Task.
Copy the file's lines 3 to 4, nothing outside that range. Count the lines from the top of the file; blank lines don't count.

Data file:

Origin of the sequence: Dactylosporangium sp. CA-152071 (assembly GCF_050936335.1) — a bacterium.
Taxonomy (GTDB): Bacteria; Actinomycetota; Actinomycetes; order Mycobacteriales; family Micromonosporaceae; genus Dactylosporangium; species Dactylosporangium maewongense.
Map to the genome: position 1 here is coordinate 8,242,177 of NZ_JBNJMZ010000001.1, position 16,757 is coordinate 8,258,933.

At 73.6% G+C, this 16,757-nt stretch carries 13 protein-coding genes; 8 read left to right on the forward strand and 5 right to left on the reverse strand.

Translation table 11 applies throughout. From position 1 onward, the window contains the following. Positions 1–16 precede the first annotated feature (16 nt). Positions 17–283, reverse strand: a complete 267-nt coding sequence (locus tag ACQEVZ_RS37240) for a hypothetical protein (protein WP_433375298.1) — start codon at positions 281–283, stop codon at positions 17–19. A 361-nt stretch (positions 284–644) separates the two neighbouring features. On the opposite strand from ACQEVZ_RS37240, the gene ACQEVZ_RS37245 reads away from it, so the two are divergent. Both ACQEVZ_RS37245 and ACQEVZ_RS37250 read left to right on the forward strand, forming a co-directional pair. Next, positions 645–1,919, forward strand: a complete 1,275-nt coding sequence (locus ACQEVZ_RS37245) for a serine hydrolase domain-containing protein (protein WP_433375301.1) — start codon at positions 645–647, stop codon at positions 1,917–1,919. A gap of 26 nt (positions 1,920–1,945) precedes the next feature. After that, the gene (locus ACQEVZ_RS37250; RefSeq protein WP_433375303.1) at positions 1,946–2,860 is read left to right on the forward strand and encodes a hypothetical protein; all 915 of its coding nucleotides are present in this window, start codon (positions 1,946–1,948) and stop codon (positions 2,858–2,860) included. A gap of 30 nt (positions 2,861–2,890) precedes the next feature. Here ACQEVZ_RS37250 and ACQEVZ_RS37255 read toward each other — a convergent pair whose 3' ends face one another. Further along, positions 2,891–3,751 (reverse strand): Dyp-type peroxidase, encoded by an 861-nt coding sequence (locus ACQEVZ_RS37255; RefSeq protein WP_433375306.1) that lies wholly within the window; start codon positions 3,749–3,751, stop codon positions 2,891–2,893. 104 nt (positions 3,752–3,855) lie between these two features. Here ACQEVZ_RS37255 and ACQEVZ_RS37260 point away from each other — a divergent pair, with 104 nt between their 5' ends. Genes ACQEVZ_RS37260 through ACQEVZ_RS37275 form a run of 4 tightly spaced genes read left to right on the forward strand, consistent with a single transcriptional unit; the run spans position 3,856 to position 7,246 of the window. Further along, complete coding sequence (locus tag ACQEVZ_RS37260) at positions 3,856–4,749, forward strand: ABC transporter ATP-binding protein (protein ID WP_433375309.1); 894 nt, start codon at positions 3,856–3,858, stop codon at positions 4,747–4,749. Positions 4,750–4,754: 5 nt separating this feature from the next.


Map to the genome: position 1 here is coordinate 8,242,177 of NZ_JBNJMZ010000001.1, position 16,757 is coordinate 8,258,933.

At 73.6% G+C, this 16,757-nt stretch carries 13 protein-coding genes; 8 read left to right on the forward strand and 5 right to left on the reverse strand.